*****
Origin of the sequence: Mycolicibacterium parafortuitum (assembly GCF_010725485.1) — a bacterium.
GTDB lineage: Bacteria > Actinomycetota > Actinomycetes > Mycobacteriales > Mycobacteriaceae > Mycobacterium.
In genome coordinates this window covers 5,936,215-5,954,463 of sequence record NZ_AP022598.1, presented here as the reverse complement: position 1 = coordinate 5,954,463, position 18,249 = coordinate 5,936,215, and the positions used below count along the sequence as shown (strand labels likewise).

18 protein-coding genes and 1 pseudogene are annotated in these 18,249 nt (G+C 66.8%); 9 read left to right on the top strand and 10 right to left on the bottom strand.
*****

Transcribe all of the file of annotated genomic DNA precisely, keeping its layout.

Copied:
Origin of the sequence: Mycolicibacterium parafortuitum (assembly GCF_010725485.1) — a bacterium.
GTDB lineage: Bacteria > Actinomycetota > Actinomycetes > Mycobacteriales > Mycobacteriaceae > Mycobacterium.
In genome coordinates this window covers 5,936,215-5,954,463 of sequence record NZ_AP022598.1, presented here as the reverse complement: position 1 = coordinate 5,954,463, position 18,249 = coordinate 5,936,215, and the positions used below count along the sequence as shown (strand labels likewise).

18 protein-coding genes and 1 pseudogene are annotated in these 18,249 nt (G+C 66.8%); 9 read left to right on the top strand and 10 right to left on the bottom strand.